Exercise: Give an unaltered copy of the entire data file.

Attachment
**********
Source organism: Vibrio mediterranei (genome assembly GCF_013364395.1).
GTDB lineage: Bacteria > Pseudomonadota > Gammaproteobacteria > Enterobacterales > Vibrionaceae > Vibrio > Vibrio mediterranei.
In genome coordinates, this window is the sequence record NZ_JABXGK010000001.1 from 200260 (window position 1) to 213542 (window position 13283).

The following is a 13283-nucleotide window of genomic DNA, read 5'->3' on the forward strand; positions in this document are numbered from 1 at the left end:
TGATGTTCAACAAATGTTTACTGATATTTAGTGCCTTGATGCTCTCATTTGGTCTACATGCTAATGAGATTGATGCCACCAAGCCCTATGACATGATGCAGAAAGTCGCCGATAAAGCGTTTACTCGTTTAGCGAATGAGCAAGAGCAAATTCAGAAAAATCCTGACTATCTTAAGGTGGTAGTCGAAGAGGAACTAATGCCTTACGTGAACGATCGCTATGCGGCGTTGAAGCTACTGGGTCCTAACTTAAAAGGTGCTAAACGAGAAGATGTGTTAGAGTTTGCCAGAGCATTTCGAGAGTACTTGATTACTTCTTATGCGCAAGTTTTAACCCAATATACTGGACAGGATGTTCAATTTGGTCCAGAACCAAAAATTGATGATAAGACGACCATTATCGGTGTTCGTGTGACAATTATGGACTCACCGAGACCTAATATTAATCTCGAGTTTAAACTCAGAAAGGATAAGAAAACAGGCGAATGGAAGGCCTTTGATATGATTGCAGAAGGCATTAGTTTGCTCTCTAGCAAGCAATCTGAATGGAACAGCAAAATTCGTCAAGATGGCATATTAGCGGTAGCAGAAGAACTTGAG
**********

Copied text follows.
Source organism: Vibrio mediterranei (genome assembly GCF_013364395.1).
GTDB lineage: Bacteria > Pseudomonadota > Gammaproteobacteria > Enterobacterales > Vibrionaceae > Vibrio > Vibrio mediterranei.
In genome coordinates, this window is the sequence record NZ_JABXGK010000001.1 from 200260 (window position 1) to 213542 (window position 13283).

The following is a 13283-nucleotide window of genomic DNA, read 5'->3' on the forward strand; positions in this document are numbered from 1 at the left end:
TGATGTTCAACAAATGTTTACTGATATTTAGTGCCTTGATGCTCTCATTTGGTCTACATGCTAATGAGATTGATGCCACCAAGCCCTATGACATGATGCAGAAAGTCGCCGATAAAGCGTTTACTCGTTTAGCGAATGAGCAAGAGCAAATTCAGAAAAATCCTGACTATCTTAAGGTGGTAGTCGAAGAGGAACTAATGCCTTACGTGAACGATCGCTATGCGGCGTTGAAGCTACTGGGTCCTAACTTAAAAGGTGCTAAACGAGAAGATGTGTTAGAGTTTGCCAGAGCATTTCGAGAGTACTTGATTACTTCTTATGCGCAAGTTTTAACCCAATATACTGGACAGGATGTTCAATTTGGTCCAGAACCAAAAATTGATGATAAGACGACCATTATCGGTGTTCGTGTGACAATTATGGACTCACCGAGACCTAATATTAATCTCGAGTTTAAACTCAGAAAGGATAAGAAAACAGGCGAATGGAAGGCCTTTGATATGATTGCAGAAGGCATTAGTTTGCTCTCTAGCAAGCAATCTGAATGGAACAGCAAAATTCGTCAAGATGGCATATTAGCGGTAGCAGAAGAACTTGAG